Welcome! Log in or Register

Arami Restaurant (Newcastle)

  • image
1 Review

6-10 Leazes Park Road / Newcastle upon Tyne / NE1 / Tel: +44 (0)191 222 0659

  • Write a review >
    How do you rate the product overall? Rate it out of five by clicking on one of the hearts.
    What are the advantages and disadvantages? Use up to 10 bullet points.
    Write your reviews in your own words. 250 to 500 words
    Number of words:
    Write a concise and readable conclusion. The conclusion is also the title of the review.
    Number of words:
    Write your email adress here Write your email adress

    Your dooyooMiles Miles

    1 Review
    Sort by:
    • More +
      13.06.2007 15:02
      Very helpful
      (Rating)
      5 Comments

      Advantages

      Disadvantages

      Stylish new Bangladeshi restaurant in Newcastle - be amongst the first to go

      How do you like the sound of some Jimey Bum Bums Puri? Me too! But I'll have to wait till my next visit to Arami to sample that dish...

      Arami is the newest and, definitely the most stylish, addition to the restaurant scene in Newcastle. As it was the Curry Monster's birthday celebration it had fallen to me - Chutney Mary - to make the arrangements and I certainly made a good choice.

      The restaurant is situated on Leazes Park Road, in the shadow of St. James Park. It's close to two Metro stations and to Eldon Square bus station just a couple of minutes walk from the very centre of town.

      The exterior is stylish but simple with big picture windows and black woodwork; it is just a taster of the simple decor inside. The bar area is warm and cosy with low lighting and tactile leather and suede cushions on low banquettes. The only thing that seemed a bit out of place and, perhaps a throwback to the more tradtional "curry house", was a plasma television screen on which a Bollywood movie was being shown. Thankfully, that distraction was missing from the dining area.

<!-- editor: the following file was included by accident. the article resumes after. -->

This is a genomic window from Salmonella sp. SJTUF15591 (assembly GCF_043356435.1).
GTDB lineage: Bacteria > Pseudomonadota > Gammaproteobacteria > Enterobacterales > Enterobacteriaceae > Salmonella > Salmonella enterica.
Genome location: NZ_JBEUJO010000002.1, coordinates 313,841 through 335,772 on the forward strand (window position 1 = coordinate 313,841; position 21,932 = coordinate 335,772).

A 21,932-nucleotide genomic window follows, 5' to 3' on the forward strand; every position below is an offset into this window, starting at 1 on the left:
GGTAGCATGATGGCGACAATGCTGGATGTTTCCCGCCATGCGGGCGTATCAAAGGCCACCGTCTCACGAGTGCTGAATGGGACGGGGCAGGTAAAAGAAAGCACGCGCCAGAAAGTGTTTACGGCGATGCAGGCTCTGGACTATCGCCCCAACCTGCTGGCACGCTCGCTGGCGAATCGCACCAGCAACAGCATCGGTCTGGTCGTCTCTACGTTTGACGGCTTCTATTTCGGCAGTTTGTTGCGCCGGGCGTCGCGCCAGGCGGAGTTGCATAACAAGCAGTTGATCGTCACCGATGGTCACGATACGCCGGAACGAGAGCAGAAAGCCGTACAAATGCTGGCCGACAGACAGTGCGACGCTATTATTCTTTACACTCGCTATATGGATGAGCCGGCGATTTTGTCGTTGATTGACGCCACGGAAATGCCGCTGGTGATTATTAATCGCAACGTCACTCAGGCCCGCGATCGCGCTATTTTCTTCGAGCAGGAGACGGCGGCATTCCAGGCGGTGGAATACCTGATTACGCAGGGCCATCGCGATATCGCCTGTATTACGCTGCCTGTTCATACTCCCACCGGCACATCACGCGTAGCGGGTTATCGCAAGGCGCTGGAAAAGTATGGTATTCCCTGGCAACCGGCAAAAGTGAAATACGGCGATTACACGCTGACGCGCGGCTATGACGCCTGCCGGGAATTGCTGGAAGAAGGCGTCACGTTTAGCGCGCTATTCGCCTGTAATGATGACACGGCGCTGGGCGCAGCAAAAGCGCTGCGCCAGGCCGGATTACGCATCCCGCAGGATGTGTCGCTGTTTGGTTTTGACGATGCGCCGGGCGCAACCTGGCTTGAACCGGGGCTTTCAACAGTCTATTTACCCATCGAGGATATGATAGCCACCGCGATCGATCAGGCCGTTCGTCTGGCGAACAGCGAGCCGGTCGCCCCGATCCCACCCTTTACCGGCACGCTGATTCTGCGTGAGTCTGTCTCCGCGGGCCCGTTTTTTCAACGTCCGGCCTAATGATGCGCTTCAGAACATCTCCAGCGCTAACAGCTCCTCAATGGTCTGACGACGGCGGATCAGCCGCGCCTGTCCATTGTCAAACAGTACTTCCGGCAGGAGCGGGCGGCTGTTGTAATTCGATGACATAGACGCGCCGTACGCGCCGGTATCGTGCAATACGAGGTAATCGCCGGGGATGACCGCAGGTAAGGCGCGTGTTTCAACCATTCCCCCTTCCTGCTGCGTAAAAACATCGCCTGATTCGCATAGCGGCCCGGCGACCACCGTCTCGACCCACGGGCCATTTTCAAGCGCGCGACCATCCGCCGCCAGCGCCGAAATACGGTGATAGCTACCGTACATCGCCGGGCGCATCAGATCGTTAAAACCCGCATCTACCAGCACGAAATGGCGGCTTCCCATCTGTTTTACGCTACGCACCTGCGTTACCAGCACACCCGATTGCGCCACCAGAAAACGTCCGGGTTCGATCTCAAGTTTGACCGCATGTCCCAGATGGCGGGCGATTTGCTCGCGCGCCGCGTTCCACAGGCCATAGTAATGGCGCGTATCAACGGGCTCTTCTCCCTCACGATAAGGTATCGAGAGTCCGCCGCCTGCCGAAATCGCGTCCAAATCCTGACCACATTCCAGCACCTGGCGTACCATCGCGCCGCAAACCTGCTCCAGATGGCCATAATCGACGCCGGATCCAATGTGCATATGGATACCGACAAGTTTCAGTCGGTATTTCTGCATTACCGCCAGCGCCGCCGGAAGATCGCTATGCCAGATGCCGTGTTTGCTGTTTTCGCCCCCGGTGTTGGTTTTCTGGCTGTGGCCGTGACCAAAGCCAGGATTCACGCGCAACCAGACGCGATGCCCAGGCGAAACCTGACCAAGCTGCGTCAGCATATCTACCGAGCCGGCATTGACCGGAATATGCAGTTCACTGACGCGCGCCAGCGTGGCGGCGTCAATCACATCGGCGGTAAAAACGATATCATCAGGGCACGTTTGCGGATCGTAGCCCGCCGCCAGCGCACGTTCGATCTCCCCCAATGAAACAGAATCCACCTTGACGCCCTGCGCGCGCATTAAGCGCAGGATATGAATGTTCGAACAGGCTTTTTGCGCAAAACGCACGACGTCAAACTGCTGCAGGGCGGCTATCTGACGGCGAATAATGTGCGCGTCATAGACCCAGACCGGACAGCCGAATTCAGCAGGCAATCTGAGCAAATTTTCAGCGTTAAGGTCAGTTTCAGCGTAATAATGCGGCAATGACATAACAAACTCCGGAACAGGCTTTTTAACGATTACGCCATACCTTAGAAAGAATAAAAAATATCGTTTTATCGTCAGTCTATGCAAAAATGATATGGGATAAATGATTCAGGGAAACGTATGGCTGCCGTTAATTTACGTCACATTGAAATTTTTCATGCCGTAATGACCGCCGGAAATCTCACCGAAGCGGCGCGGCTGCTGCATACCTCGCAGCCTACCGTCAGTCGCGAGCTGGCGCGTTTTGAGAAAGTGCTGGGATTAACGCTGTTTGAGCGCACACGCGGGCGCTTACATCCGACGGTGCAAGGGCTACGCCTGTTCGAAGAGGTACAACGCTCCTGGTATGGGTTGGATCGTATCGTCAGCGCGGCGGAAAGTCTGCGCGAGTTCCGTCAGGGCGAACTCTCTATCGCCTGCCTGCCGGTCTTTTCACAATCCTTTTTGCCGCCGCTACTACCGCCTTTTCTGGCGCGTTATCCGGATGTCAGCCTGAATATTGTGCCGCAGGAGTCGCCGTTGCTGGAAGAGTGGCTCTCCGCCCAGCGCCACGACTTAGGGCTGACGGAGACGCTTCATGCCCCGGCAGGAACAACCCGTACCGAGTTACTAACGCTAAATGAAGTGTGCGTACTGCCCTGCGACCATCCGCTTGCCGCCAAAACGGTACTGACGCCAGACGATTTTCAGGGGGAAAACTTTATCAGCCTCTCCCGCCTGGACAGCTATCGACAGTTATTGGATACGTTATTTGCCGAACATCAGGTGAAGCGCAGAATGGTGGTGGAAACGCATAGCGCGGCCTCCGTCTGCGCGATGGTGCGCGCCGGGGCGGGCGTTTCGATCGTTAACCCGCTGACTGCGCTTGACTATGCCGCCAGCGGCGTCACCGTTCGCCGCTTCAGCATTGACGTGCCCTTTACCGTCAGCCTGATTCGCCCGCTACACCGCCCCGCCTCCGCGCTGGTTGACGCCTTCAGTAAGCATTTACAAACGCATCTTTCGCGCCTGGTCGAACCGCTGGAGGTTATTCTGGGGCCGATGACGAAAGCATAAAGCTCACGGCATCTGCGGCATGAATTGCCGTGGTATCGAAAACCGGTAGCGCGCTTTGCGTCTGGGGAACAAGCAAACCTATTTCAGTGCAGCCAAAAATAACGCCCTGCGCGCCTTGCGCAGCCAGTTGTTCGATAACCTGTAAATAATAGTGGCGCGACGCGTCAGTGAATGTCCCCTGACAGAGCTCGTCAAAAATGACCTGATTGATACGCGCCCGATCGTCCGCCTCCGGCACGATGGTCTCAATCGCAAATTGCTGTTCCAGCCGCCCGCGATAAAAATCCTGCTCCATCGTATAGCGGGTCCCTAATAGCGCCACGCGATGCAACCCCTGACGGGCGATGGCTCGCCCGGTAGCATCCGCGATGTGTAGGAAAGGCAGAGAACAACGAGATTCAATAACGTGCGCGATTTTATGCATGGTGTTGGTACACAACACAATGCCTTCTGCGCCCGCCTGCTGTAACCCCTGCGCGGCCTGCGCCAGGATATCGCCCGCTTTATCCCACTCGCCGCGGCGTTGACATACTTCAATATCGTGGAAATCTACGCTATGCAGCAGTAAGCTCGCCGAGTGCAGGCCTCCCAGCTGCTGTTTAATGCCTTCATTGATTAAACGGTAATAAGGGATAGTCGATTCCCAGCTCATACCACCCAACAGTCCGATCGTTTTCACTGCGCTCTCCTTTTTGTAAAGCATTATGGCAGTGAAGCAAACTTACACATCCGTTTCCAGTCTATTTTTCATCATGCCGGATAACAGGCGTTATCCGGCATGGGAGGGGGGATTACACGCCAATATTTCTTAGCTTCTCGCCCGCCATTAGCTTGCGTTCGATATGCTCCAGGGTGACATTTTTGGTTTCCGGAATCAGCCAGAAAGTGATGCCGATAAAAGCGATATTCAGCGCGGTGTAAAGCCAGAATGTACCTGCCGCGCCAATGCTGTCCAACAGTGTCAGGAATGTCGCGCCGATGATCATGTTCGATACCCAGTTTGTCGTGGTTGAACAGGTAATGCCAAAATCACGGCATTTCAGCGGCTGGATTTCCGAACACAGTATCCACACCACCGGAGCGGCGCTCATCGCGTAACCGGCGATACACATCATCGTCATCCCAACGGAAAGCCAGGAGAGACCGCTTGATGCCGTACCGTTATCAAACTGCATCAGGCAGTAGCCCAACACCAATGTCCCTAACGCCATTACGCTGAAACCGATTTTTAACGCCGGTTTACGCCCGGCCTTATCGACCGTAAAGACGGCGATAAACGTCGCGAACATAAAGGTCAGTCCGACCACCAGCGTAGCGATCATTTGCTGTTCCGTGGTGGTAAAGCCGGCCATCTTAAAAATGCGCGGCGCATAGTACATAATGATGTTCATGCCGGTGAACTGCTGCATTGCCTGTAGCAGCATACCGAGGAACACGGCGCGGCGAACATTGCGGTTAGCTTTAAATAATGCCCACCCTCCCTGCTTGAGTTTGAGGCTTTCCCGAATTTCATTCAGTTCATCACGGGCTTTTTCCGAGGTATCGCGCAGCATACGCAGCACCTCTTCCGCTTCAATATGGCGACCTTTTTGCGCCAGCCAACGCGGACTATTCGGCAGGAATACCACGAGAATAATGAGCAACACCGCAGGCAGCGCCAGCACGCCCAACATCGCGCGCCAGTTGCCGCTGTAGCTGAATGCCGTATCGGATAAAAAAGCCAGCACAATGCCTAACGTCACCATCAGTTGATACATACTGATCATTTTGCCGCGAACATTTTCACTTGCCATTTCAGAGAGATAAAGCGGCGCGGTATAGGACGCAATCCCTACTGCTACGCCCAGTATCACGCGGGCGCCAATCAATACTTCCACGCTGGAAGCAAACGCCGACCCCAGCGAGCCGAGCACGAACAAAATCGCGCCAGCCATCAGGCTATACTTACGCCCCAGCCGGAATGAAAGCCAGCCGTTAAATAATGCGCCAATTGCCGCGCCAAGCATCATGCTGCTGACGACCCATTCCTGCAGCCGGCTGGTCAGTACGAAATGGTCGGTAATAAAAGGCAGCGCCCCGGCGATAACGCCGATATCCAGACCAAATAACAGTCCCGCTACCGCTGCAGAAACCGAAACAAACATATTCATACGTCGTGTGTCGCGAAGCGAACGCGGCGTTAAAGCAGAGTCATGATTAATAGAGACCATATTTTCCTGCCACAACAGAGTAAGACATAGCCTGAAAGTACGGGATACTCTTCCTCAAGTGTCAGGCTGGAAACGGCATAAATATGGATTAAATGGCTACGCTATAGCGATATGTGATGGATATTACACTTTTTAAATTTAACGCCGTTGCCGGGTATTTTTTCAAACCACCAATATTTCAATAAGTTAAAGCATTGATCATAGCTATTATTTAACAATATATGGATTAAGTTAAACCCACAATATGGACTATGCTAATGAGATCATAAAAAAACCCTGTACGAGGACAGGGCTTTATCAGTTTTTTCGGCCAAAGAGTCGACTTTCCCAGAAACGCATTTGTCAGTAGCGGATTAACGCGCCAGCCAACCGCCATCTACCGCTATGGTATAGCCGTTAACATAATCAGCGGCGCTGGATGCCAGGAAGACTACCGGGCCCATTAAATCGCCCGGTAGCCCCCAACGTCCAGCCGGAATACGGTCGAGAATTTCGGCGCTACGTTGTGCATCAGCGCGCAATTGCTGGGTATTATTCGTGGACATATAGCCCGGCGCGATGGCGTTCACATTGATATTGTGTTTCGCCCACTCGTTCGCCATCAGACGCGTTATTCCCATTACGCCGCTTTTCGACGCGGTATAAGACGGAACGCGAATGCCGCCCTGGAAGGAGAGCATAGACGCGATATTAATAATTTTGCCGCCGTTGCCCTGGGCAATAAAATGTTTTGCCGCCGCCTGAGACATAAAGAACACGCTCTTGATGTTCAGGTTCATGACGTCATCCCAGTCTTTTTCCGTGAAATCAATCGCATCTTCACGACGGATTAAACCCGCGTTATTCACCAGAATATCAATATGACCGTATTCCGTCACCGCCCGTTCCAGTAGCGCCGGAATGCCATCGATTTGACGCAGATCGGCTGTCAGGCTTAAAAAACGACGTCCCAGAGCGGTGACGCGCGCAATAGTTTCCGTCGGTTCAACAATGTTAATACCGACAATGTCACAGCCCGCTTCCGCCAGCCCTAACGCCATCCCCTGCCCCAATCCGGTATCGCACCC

Over a beer (Kingfisher for the CM) and a gin and tonic (for me) we looked over the menu. Choosing was not easy. Arami describes itself as a Bangladeshi restaurant that specialises in the food of the Sylhet region. According to the notes on the menu this means that alot of fish is eaten and, indeed, there were more fish dishes than you would normally find on a menu in a typical Indian restaurant. I thought that a choice of seventeen starters was maybe a bit over the top but reading on I found that the menu as a whole was vast - something that always makes me suspicious as I think that if a restauarnt can offer all those things, maybe some of them are not made to order and are not fresh. Fourteen chicken dishes, eleven fish dishes, nine tandoori dishes, eleven meat dishes, three veggie dishes....and so it went on and these were just the restaurants specials!